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Ailanthus altissima

Last edited: November 27th 2015

Tree of Heaven

Tree-Of-Heaven - Ailanthus altissima

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Short description of Ailanthus altissima, Tree-Of-Heaven

With large pinnate leaves, it resembles an ash, sumac or walnut.  Less hairy than sumac, it has larger, more pinnate leaves than ash or walnut, with 11-25 pairs of leaflets, each 7-12 cm long.  Unlike ash and walnut, it produces abundant sprouts from the roots.  Broken twigs have a distinctive unpleasant smell.

Impact summary: Ailanthus altissima, Tree-Of-Heaven

Impact is currently low in GB.  In warmer climates it can cause dermatitis, damages sewers and foundations, and crowds out native forest vegetation.

Habitat summary: Ailanthus altissima, Tree-Of-Heaven

Mainly in urban areas, especially near parks and gardens, and in London along railways.  It is also planted in the grounds and parks of country houses.

Overview table

Environment Terrestrial
Species status Non-Native
Native range China South East perimeter
Functional type Land plant
Status in England Non-Native
Status in Scotland Non-Native
Status in Wales Non-Native
Location of first record v.c.17
Date of first record 1935


Tree-of-heaven is native to China and north Vietnam.

First Record

It was introduced into cultivation in 1751, but not recorded from the wild until 1935.

Pathway and Method

Widely planted for ornament in SE GB during the 19th and early 20th centuries.  It is tolerant of pollution and poor soils.

Species Status

At present, most English populations are confined to urban habitats of low conservation value. Tree-of-heaven is globally recognized as an invasive species, and listed by DAISIE as one of the 100 worst invasive species in Europe.  It forms dense thickets by suckering, and suppresses other plant species via allelopathic effects.  It has been reported to increase soil fertility.

Dispersal Mechanisms

Its winged seeds are dispersed up to 100 m by wind.  Once established, it forms large clonal thickets by suckering from the roots.  Suckers may appear up to 15 m from existing stems.  It is sometimes sold by plant nurseries (25 entries in the RHS Plant Finder, 2010), and amateur gardeners are probably an still agent for transporting it over longer distances.


It is a dioecious species, with male and female flowers found on separate plants.  Seed production in SE England and especially in London may be very large in warm summers, but may be low in N England and Scotland.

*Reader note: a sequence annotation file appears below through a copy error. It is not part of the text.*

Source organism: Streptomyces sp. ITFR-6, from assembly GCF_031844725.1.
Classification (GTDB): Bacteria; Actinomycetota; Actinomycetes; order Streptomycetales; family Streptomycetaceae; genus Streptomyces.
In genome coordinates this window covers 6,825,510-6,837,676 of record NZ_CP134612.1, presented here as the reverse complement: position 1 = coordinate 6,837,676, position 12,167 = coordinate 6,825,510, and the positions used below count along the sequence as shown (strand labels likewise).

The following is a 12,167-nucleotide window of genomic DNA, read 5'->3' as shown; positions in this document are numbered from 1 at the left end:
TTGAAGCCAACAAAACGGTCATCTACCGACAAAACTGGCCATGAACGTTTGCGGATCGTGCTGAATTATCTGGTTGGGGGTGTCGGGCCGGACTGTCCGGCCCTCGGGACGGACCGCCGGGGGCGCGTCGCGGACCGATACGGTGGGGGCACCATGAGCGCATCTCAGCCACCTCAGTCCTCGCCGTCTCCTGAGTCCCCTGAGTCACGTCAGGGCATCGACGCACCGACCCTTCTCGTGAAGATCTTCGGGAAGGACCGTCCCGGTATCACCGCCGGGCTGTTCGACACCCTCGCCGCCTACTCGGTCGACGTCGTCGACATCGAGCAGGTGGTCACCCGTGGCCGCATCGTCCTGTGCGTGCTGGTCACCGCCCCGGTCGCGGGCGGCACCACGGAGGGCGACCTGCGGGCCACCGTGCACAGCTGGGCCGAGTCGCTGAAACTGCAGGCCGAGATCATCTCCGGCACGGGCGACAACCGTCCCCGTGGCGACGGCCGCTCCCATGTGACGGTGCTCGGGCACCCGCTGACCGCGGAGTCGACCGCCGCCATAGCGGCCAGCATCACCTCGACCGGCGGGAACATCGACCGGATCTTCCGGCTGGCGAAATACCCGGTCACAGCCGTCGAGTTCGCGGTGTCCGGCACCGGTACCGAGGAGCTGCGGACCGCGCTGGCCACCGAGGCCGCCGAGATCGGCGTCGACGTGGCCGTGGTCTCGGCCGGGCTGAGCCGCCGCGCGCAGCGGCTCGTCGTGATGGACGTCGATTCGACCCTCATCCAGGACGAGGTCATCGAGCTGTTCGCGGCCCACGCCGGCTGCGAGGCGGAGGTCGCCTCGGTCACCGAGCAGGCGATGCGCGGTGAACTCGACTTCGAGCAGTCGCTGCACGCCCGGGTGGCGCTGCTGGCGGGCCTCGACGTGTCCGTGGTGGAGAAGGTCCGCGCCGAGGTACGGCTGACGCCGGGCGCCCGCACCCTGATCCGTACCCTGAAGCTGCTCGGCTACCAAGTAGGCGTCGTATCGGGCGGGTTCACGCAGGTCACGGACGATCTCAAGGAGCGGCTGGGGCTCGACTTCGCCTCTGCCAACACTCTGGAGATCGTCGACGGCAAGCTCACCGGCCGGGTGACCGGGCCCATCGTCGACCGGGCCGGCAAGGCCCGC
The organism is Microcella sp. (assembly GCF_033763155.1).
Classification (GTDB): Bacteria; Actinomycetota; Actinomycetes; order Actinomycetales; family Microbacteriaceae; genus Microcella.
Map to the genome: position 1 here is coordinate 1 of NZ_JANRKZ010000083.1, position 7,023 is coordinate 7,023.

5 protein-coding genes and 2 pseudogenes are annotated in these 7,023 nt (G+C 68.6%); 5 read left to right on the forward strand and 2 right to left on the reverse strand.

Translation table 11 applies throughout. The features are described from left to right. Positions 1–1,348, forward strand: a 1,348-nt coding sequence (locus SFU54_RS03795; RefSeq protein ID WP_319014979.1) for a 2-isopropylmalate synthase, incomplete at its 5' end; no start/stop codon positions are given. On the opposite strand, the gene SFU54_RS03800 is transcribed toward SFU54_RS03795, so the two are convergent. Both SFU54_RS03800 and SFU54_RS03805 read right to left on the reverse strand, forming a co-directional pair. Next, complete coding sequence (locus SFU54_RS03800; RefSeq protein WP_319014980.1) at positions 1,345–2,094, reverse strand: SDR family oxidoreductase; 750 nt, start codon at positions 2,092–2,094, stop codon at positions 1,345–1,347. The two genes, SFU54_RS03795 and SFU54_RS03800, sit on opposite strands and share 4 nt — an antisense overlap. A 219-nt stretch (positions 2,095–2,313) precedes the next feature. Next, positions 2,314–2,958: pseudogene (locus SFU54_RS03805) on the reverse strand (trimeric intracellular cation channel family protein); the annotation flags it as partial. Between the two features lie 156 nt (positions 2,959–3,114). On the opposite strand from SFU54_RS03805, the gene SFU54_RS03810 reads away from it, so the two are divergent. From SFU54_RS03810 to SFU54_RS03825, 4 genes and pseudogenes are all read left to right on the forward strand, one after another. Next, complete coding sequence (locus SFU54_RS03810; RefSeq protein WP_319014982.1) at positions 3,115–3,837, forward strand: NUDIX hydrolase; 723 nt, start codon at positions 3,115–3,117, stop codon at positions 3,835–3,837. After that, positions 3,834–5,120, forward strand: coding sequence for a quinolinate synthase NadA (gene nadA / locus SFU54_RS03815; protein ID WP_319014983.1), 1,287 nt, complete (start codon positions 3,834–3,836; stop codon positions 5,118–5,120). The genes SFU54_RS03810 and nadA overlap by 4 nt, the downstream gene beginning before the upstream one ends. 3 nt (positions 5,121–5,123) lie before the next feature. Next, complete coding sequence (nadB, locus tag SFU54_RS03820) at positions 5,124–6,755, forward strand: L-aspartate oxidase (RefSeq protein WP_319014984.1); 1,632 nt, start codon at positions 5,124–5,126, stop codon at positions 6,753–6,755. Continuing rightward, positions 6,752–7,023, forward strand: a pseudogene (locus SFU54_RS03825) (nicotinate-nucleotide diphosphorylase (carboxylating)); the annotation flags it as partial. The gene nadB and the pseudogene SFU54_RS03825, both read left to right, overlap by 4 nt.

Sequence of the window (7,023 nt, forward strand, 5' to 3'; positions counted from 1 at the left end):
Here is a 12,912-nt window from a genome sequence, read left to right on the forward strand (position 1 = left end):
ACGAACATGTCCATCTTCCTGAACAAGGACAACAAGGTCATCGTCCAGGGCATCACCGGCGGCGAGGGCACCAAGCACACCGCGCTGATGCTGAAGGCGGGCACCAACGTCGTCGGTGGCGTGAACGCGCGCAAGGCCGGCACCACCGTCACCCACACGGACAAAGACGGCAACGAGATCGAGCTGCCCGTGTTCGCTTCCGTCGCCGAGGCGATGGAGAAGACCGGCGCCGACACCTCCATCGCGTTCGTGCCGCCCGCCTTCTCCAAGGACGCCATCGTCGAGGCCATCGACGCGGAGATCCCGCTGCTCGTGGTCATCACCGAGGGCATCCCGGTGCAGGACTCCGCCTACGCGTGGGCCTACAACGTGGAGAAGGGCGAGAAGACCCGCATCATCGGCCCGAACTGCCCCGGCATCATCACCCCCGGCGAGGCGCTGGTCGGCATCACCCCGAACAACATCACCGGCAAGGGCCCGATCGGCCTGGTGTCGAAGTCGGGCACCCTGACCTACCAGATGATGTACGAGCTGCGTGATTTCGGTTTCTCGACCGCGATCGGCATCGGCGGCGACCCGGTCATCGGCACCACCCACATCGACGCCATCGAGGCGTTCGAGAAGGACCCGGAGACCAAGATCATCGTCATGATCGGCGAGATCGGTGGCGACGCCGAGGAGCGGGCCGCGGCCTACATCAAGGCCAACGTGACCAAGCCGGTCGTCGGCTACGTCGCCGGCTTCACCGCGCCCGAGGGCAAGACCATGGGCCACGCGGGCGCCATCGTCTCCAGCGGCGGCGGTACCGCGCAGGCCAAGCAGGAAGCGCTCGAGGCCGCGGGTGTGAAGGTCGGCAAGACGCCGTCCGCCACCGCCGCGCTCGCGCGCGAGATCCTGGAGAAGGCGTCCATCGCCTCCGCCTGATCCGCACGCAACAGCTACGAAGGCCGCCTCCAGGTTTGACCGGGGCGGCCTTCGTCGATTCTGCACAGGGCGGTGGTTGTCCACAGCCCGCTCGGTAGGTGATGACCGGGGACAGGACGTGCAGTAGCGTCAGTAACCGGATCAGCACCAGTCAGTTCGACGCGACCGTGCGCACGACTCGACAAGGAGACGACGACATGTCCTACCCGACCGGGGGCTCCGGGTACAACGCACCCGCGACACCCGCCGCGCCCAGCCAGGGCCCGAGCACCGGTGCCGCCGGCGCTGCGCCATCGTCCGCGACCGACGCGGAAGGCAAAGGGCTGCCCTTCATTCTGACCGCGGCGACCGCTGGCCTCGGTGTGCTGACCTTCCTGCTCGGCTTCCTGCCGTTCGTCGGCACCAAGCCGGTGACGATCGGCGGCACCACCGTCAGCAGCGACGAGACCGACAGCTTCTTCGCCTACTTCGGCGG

Known Predators/Herbivores

It is not significantly affected by insects in GB, or in much of its introduced range.

Resistant Stages

Seeds do not normally survive for more than a year, but have high viability in the spring following their production.

Habitat Occupied in GB

Its GB habitat is mainly urban, being abundant along railway lines in parts of London, and forming thickets elsewhere in parks, gardens and urban waste land.  It is also planted in parkland in the countryside.

Well established in the London area.  Although signified as established in Scotland by Stace et al. (2003), it probably persists there by clonal growth rather than reproduction from seed.

Environmental Impact

Its impact in GB is still relatively small, because it spreads mainly in man-made habitats of low conservation value.  However, if the climate becomes warmer, it will increase rapidly in woods and parks.  In warmer climates of southern Europe, it is highly invasive, excluding native vegetation by forming dense stands in woods and former grasslands.  It maintains dominance by allelopathic exudates.

Health and Social Impact

The plant is mildly toxic;  contact with the sap can produce dermatitis.  More serious effects are rare.  Tree-of-heaven is used extensively in Chinese traditional mecidine.

Economic Impact

It is valued as a street tree in some London boroughs, which spend money on shaping individual specimens.  There are as yet few if any reports of economic damage in GB.  In southern Europe and N America its roots damage sewers, pavements, archaeological remains and the foundations of buildings.  Because of its strongly suckering habit, it is costly to eradicate.


Yancey, M. (2009) Invasive Exotic Plant Species: Ailanthus (Ailanthus altissima). Virginia Tech. http:pubs.ext.vt.edu420420-322420-322.html

Biology, ecology, spread, vectors

Kowarik, I. & Säumel, I. (2007) Biological Flora of Central Europe: Ailanthus altissima (Mill.) Swingle. Perspectives in Plant Ecology, Evolution and Systematics, 8, 207-237.

Management and impact

Gómez-Aparicio, L. & Canham, C.D. (2008) Neighbourhood analyses of the allelopathic effects of the invasive tree Ailanthus altissima in temperate forests. Journal of Ecology, 96, 447-458.


The best general reference is the Wikipedia article http:en.wikipedia.orgwikiAilanthus_altissima

A detailed but rather technical account is the EPPO draft factsheet http:www.eppo.orgQUARANTINEias_plants.htm 

Basnou, C. and Vilà, M. (2006) DAISIE factsheet. http:www.europe-aliens.orgspeciesFactsheet.do?speciesId=16970#

Stace, C.A., Ellis, R.G., Kent, D.H. & McCosh, D.J., eds. (2003) Vice-county census catalogue of the vascular plants of Great Britain, the Isle of Man and the Channel Islands. Botanical Society of the British Isles, London.


This species is a Species of Special concern. Read more about Non-native species legislation.